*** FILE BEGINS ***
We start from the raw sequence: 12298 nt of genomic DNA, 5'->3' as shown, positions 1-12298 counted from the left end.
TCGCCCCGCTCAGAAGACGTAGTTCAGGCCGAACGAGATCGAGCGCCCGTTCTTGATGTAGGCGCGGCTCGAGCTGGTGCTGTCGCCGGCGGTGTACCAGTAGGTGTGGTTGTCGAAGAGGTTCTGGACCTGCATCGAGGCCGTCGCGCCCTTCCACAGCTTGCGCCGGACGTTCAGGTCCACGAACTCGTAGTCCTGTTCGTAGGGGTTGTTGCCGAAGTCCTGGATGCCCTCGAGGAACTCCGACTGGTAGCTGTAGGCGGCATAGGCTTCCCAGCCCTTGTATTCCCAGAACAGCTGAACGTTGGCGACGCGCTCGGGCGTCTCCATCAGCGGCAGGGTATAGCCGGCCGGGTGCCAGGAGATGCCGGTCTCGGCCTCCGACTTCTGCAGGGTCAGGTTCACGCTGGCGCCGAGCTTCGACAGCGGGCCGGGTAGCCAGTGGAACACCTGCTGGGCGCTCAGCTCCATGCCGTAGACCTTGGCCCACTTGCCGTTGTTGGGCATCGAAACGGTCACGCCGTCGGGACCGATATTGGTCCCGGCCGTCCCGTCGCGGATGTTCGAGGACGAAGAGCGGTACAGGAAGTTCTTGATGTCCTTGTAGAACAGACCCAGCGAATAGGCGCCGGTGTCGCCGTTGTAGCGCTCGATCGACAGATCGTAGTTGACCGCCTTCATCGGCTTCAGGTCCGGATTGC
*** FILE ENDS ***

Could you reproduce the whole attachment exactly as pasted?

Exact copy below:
We start from the raw sequence: 12298 nt of genomic DNA, 5'->3' as shown, positions 1-12298 counted from the left end.
TCGCCCCGCTCAGAAGACGTAGTTCAGGCCGAACGAGATCGAGCGCCCGTTCTTGATGTAGGCGCGGCTCGAGCTGGTGCTGTCGCCGGCGGTGTACCAGTAGGTGTGGTTGTCGAAGAGGTTCTGGACCTGCATCGAGGCCGTCGCGCCCTTCCACAGCTTGCGCCGGACGTTCAGGTCCACGAACTCGTAGTCCTGTTCGTAGGGGTTGTTGCCGAAGTCCTGGATGCCCTCGAGGAACTCCGACTGGTAGCTGTAGGCGGCATAGGCTTCCCAGCCCTTGTATTCCCAGAACAGCTGAACGTTGGCGACGCGCTCGGGCGTCTCCATCAGCGGCAGGGTATAGCCGGCCGGGTGCCAGGAGATGCCGGTCTCGGCCTCCGACTTCTGCAGGGTCAGGTTCACGCTGGCGCCGAGCTTCGACAGCGGGCCGGGTAGCCAGTGGAACACCTGCTGGGCGCTCAGCTCCATGCCGTAGACCTTGGCCCACTTGCCGTTGTTGGGCATCGAAACGGTCACGCCGTCGGGACCGATATTGGTCCCGGCCGTCCCGTCGCGGATGTTCGAGGACGAAGAGCGGTACAGGAAGTTCTTGATGTCCTTGTAGAACAGACCCAGCGAATAGGCGCCGGTGTCGCCGTTGTAGCGCTCGATCGACAGATCGTAGTTGACCGCCTTCATCGGCTTCAGGTCCGGATTGC